Apple Computer Inc. today said it will sell its entire range of products on the World Wide Web, including a new line of PowerPC G3 computers that people can buy built-to-order.
Apple's line of G3 (Third Generation) systems, based on the new PowerPC G3 processor, will run much faster than Intel Corp.'s Pentium-based systems, said Apple's Interim CEO Steve Jobs at a press conference held here today.
The G3 line includes the US$1,999 G3 Desktop, the $2,449 G3 Minitower and the $5,699 G3 PowerBook.
At least one industry analyst said the machines are competitive with the fastest machines from Intel.
"In general, the testing I've done with the G3 has shown it to be a very, very fast processor, and comparable to the Pentium in every way," said Jim Statten, an analyst at Dataquest Inc. in San Jose, California.
However, analysts were divided on the effect the distribution and design changes will have on Apple's beleagured sales.
Starting today, customers in the U.S. can order built-to-order versions of the G3 desktop and minitower, and pre-configured versions of Apple's other systems. Apple will make other systems on a built-to-order basis in the coming months, officials said.
Customers who order the G3 systems will be able to specify features like the processor speed, RAM and video memory, hard disk capacity, monitor size and other features, Apple said.
The orders from the Web go straight to the factory floor, where Apple has streamlined its production process to be able to turn around requests for customized machines quickly, said Dataquest's Statten.
"It's a good strategy. Apple's core market is in publishing, and a lot of those people want more than just the basic configuration," he said.
Another analyst said the build-to-order model could breath some life into Apple's lagging hardware sales, but was doubtful the changes will be enough to revive Apple's fortunes.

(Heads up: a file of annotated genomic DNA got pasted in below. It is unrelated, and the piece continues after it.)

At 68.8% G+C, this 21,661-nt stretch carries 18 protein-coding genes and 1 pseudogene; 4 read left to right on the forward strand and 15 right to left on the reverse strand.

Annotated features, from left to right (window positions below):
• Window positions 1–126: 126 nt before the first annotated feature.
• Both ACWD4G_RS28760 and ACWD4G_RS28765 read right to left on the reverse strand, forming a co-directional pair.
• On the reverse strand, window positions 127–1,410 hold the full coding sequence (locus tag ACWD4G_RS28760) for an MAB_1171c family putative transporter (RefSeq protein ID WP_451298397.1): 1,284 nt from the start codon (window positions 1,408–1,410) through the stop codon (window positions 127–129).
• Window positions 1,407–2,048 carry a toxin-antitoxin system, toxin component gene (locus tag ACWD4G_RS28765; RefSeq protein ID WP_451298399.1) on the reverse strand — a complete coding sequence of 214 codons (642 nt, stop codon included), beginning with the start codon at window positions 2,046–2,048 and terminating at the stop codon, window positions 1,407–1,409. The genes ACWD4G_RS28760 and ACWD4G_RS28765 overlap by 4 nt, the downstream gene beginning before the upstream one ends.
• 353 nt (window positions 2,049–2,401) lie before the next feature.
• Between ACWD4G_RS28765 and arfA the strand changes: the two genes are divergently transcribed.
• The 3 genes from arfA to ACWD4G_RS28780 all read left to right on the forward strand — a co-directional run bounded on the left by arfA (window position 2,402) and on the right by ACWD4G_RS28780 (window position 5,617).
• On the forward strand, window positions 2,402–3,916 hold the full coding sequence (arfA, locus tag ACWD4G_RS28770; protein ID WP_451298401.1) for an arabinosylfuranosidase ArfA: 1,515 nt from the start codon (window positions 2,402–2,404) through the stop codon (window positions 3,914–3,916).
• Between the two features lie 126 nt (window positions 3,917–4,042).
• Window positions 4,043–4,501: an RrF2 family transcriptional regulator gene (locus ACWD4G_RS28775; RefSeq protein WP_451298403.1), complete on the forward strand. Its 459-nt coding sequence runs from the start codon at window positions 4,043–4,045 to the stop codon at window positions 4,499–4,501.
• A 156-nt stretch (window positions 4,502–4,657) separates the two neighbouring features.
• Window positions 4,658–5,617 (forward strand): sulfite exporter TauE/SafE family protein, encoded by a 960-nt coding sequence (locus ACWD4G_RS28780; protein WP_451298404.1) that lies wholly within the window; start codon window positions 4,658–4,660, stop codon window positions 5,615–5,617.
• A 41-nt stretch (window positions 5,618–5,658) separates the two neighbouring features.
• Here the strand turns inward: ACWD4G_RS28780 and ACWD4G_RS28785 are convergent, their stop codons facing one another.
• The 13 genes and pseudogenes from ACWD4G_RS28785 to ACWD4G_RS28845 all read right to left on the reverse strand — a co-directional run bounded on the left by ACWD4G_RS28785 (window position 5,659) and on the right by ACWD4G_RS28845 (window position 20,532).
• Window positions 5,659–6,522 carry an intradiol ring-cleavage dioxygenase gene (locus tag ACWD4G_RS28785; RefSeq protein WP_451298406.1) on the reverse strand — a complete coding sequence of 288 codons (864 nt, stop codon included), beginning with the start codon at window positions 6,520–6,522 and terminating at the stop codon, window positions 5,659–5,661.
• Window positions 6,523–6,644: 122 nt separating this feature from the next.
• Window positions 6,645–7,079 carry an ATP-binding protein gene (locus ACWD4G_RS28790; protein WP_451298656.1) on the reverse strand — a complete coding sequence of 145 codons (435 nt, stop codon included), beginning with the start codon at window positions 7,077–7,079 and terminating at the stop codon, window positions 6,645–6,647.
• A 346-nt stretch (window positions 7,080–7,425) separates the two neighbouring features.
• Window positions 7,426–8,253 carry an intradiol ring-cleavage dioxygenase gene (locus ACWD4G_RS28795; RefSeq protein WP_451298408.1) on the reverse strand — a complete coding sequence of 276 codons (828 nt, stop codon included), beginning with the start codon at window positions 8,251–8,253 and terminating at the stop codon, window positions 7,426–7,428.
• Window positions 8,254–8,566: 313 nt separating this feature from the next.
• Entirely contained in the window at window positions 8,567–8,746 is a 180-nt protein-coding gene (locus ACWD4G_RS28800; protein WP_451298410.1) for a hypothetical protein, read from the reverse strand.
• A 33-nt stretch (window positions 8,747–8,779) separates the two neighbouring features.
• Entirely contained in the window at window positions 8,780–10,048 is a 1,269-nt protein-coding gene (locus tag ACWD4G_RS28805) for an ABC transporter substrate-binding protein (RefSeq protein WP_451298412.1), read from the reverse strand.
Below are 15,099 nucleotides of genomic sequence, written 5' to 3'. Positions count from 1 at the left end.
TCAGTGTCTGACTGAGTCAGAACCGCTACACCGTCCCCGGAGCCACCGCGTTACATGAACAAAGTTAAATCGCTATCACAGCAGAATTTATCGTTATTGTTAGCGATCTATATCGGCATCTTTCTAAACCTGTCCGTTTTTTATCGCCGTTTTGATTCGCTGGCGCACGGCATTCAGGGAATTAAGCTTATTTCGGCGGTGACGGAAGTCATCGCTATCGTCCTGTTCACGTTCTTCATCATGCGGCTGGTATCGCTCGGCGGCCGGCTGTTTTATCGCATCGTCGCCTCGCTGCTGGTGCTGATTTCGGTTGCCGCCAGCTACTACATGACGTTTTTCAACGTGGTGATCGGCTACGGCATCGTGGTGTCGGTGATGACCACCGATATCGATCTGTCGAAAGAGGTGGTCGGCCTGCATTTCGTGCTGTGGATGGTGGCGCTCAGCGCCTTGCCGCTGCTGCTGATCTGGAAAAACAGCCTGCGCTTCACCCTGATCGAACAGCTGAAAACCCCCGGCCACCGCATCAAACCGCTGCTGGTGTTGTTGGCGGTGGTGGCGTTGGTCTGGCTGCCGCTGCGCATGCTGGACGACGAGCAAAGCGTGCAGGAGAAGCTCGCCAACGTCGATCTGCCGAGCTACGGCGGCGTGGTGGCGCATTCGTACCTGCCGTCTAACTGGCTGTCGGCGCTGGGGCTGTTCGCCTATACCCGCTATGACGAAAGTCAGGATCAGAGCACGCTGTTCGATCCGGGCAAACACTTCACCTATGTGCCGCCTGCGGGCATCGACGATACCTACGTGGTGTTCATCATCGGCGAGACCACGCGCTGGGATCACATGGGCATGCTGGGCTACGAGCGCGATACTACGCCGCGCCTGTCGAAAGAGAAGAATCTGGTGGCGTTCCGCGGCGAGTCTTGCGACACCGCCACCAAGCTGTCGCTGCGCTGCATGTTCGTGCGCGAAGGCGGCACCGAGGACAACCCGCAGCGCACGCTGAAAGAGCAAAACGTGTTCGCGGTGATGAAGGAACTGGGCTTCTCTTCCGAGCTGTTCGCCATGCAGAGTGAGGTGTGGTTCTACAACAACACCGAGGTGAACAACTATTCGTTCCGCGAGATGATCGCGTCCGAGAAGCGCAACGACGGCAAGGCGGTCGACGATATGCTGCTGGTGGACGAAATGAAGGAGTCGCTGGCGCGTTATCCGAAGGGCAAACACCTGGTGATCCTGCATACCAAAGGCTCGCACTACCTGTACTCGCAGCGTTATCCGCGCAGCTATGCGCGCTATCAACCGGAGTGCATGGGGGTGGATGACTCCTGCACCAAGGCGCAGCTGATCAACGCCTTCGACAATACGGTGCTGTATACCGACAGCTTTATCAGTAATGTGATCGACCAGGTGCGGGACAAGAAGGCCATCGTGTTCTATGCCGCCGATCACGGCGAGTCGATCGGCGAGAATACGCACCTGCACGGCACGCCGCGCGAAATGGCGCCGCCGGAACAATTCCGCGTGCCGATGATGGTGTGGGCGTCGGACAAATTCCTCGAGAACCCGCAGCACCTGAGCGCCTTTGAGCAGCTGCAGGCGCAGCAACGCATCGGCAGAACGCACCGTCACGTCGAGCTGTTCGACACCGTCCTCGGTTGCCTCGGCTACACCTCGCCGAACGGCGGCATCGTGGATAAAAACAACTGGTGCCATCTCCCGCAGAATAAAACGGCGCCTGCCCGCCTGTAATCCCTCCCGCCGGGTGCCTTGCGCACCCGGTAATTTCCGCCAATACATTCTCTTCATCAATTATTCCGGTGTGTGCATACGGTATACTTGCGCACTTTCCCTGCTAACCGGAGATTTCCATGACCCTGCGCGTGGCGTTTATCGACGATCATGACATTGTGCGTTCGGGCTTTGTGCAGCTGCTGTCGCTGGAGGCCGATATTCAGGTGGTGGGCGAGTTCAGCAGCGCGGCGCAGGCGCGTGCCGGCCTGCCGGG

"It's an okay box but it's not going to lift them out of Hades," Roger Kay, senior analyst at IDC Corp. in Framingham, Massachusetts, said of the G3 Desktop. "Running Mac applications fast will make their existing user-base very happy, but it may only marginally increase their sales."
Apple's unit share of the personal computer market worldwide for their most recent financial quarter was 31 percent lower than in the same quarter last year, according to IDC studies, Kay said.
"I see the effect of these changes as being marginal; it's not going to change the tide," Kay said.
Eric Lewis, also of IDC, agreed. "They're fixing things that were wrong and keeping up with the industry," he said. But "none of this changes radically their market position."
Lewis did note that Apple is offering either free shipping through United Parcel Service ground service of products purchased online, or pay $35 for Airborne Express which is faster. Other online distributors don't offer free shipping, he said.
Each G3 system features a PowerPC processor running at 233 MHz or 266 MHz; 512K of Level 2 memory cache running at 117 MHz or 133 MHz; a 66 MHz system and main memory bus; and 32 M-bytes of RAM, expandable to 192 M bytes or 384 M bytes.
Also standard are a 64-bit graphics and multimedia accelerator chip with 2 M bytes of graphics memory, three standard 12-inch PCI slots, Ethernet and other features. Storage capabilities include an internal 4G-Byte or 6G-Byte hard drive, and an internal 24-speed CD-ROM, officials said.
Statten said the pricing for the systems is "right where they need to be," falling at about the same price as the least expensive Pentium II-based machine.
However, Apple may have left a gap in its product line at the $1,000 level. "They might feel a loss there, especially with the Christmas market coming up," Statten said.
In the first quarter of 1998, Apple will also offer online shopping to customers in Japan and Europe, who will be able to purchase products in local currencies, officials said.
At the press conference Apple also re-launched its "Think Different" marketing campaign. "We are thinking different about everything we do at Apple Inc.," Jobs said.
Apple, in Cupertino, can be reached at +1-408-996-1010, or on the Web at http://www.apple.com/.
(Elinor Mills of the IDG News Service contributed to this report.)